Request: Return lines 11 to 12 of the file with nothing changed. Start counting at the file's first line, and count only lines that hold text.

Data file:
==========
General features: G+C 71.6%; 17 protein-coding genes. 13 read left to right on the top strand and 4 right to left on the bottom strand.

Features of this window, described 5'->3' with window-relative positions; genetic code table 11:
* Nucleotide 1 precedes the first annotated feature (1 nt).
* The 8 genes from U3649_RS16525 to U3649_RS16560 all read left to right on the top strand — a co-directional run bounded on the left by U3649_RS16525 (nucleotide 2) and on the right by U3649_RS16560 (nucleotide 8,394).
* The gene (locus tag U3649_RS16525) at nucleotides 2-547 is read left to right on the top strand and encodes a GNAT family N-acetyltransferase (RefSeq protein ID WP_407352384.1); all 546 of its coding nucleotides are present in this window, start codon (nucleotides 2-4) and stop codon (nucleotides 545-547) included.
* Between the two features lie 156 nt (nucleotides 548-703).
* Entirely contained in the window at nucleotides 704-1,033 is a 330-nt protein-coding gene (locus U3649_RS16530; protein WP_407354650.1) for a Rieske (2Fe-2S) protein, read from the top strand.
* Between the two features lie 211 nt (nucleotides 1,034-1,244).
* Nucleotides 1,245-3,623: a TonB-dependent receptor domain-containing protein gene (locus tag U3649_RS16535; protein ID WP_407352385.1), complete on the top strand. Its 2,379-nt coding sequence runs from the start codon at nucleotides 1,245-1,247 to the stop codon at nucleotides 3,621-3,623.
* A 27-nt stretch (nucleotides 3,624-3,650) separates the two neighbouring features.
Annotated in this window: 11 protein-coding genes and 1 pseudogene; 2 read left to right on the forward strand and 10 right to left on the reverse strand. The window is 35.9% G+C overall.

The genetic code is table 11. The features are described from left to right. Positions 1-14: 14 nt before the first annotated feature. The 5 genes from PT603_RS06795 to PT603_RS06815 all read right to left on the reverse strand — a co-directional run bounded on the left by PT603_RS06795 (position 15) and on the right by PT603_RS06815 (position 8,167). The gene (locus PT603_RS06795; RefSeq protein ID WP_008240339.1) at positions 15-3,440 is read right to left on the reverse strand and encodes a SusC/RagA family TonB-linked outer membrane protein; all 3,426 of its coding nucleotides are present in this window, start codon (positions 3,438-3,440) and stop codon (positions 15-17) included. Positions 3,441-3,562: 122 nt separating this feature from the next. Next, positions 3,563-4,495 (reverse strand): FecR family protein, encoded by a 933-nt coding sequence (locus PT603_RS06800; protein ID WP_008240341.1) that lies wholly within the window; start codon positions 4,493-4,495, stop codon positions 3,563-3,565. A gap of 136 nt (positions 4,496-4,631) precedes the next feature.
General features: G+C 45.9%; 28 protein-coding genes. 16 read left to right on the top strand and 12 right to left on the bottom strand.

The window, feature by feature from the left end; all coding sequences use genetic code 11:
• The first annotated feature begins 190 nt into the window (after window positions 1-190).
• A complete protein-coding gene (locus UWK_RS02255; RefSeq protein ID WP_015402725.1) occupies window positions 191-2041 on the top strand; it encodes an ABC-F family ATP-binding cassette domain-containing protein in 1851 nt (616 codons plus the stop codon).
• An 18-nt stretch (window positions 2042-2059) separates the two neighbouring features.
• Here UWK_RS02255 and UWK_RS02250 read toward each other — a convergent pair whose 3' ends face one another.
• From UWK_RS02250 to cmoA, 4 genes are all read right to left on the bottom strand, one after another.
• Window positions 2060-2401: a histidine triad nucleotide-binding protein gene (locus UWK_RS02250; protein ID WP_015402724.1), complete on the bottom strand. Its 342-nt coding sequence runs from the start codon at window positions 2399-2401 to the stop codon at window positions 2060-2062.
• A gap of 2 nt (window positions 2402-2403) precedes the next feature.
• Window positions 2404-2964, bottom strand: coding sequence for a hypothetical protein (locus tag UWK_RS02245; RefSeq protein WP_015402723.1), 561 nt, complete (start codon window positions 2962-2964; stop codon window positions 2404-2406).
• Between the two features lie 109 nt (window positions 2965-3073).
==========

Annotated in this window: 11 protein-coding genes and 1 pseudogene; 2 read left to right on the forward strand and 10 right to left on the reverse strand. The window is 35.9% G+C overall.

The genetic code is table 11. The features are described from left to right. Positions 1-14: 14 nt before the first annotated feature. The 5 genes from PT603_RS06795 to PT603_RS06815 all read right to left on the reverse strand — a co-directional run bounded on the left by PT603_RS06795 (position 15) and on the right by PT603_RS06815 (position 8,167). The gene (locus PT603_RS06795; RefSeq protein ID WP_008240339.1) at positions 15-3,440 is read right to left on the reverse strand and encodes a SusC/RagA family TonB-linked outer membrane protein; all 3,426 of its coding nucleotides are present in this window, start codon (positions 3,438-3,440) and stop codon (positions 15-17) included. Positions 3,441-3,562: 122 nt separating this feature from the next. Next, positions 3,563-4,495 (reverse strand): FecR family protein, encoded by a 933-nt coding sequence (locus PT603_RS06800; protein ID WP_008240341.1) that lies wholly within the window; start codon positions 4,493-4,495, stop codon positions 3,563-3,565. A gap of 136 nt (positions 4,496-4,631) precedes the next feature.